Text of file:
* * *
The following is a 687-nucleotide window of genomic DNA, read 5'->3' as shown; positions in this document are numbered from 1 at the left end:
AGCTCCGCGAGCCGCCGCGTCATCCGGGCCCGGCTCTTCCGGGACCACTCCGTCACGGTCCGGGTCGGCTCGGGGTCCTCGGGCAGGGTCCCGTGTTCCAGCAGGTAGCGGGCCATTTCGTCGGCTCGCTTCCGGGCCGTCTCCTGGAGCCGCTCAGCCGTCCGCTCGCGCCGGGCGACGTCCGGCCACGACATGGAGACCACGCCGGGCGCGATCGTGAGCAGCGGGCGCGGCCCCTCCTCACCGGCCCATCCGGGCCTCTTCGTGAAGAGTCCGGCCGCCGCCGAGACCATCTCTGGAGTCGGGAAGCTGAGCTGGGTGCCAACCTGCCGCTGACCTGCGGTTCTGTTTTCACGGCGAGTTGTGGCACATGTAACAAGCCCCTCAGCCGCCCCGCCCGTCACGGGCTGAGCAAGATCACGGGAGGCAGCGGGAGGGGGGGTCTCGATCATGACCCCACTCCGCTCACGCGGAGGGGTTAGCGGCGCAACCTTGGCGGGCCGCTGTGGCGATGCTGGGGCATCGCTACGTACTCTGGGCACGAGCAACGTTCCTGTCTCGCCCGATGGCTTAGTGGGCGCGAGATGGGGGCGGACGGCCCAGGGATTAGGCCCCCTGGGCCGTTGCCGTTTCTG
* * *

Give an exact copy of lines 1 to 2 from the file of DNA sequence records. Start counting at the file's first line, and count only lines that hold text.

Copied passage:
The following is a 687-nucleotide window of genomic DNA, read 5'->3' as shown; positions in this document are numbered from 1 at the left end:
AGCTCCGCGAGCCGCCGCGTCATCCGGGCCCGGCTCTTCCGGGACCACTCCGTCACGGTCCGGGTCGGCTCGGGGTCCTCGGGCAGGGTCCCGTGTTCCAGCAGGTAGCGGGCCATTTCGTCGGCTCGCTTCCGGGCCGTCTCCTGGAGCCGCTCAGCCGTCCGCTCGCGCCGGGCGACGTCCGGCCACGACATGGAGACCACGCCGGGCGCGATCGTGAGCAGCGGGCGCGGCCCCTCCTCACCGGCCCATCCGGGCCTCTTCGTGAAGAGTCCGGCCGCCGCCGAGACCATCTCTGGAGTCGGGAAGCTGAGCTGGGTGCCAACCTGCCGCTGACCTGCGGTTCTGTTTTCACGGCGAGTTGTGGCACATGTAACAAGCCCCTCAGCCGCCCCGCCCGTCACGGGCTGAGCAAGATCACGGGAGGCAGCGGGAGGGGGGGTCTCGATCATGACCCCACTCCGCTCACGCGGAGGGGTTAGCGGCGCAACCTTGGCGGGCCGCTGTGGCGATGCTGGGGCATCGCTACGTACTCTGGGCACGAGCAACGTTCCTGTCTCGCCCGATGGCTTAGTGGGCGCGAGATGGGGGCGGACGGCCCAGGGATTAGGCCCCCTGGGCCGTTGCCGTTTCTG